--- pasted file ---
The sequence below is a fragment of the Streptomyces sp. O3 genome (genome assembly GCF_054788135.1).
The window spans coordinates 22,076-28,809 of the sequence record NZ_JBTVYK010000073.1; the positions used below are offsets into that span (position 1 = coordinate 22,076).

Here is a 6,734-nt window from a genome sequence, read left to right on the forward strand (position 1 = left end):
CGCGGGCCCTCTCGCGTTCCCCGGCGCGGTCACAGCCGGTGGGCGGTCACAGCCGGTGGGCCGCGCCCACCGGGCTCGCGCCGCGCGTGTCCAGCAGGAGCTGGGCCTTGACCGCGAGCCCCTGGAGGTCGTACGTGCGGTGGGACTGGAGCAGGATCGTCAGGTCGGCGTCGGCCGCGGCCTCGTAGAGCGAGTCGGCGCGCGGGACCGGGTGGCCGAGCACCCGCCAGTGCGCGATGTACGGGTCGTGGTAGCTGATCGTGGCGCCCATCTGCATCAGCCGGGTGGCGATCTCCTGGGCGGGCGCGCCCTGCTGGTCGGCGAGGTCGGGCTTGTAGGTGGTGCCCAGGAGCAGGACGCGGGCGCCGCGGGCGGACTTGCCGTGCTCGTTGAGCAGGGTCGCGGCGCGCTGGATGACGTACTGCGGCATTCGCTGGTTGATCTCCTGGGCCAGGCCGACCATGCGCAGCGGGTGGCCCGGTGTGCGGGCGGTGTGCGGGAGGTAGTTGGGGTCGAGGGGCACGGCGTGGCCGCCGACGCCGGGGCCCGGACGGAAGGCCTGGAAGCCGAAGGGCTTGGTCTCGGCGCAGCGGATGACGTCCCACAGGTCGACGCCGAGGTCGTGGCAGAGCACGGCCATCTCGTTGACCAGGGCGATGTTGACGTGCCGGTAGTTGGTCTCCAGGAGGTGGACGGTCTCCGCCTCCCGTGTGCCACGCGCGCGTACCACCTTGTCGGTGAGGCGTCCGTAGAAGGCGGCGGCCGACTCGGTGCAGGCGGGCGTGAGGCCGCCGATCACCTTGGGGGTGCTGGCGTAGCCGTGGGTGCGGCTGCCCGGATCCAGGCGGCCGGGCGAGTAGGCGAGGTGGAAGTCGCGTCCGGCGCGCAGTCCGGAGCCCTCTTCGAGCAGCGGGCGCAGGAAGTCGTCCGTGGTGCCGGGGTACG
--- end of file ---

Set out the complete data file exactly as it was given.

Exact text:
The sequence below is a fragment of the Streptomyces sp. O3 genome (genome assembly GCF_054788135.1).
The window spans coordinates 22,076-28,809 of the sequence record NZ_JBTVYK010000073.1; the positions used below are offsets into that span (position 1 = coordinate 22,076).

Here is a 6,734-nt window from a genome sequence, read left to right on the forward strand (position 1 = left end):
CGCGGGCCCTCTCGCGTTCCCCGGCGCGGTCACAGCCGGTGGGCGGTCACAGCCGGTGGGCCGCGCCCACCGGGCTCGCGCCGCGCGTGTCCAGCAGGAGCTGGGCCTTGACCGCGAGCCCCTGGAGGTCGTACGTGCGGTGGGACTGGAGCAGGATCGTCAGGTCGGCGTCGGCCGCGGCCTCGTAGAGCGAGTCGGCGCGCGGGACCGGGTGGCCGAGCACCCGCCAGTGCGCGATGTACGGGTCGTGGTAGCTGATCGTGGCGCCCATCTGCATCAGCCGGGTGGCGATCTCCTGGGCGGGCGCGCCCTGCTGGTCGGCGAGGTCGGGCTTGTAGGTGGTGCCCAGGAGCAGGACGCGGGCGCCGCGGGCGGACTTGCCGTGCTCGTTGAGCAGGGTCGCGGCGCGCTGGATGACGTACTGCGGCATTCGCTGGTTGATCTCCTGGGCCAGGCCGACCATGCGCAGCGGGTGGCCCGGTGTGCGGGCGGTGTGCGGGAGGTAGTTGGGGTCGAGGGGCACGGCGTGGCCGCCGACGCCGGGGCCCGGACGGAAGGCCTGGAAGCCGAAGGGCTTGGTCTCGGCGCAGCGGATGACGTCCCACAGGTCGACGCCGAGGTCGTGGCAGAGCACGGCCATCTCGTTGACCAGGGCGATGTTGACGTGCCGGTAGTTGGTCTCCAGGAGGTGGACGGTCTCCGCCTCCCGTGTGCCACGCGCGCGTACCACCTTGTCGGTGAGGCGTCCGTAGAAGGCGGCGGCCGACTCGGTGCAGGCGGGCGTGAGGCCGCCGATCACCTTGGGGGTGCTGGCGTAGCCGTGGGTGCGGCTGCCCGGATCCAGGCGGCCGGGCGAGTAGGCGAGGTGGAAGTCGCGTCCGGCGCGCAGTCCGGAGCCCTCTTCGAGCAGCGGGCGCAGGAAGTCGTCCGTGGTGCCGGGGTACG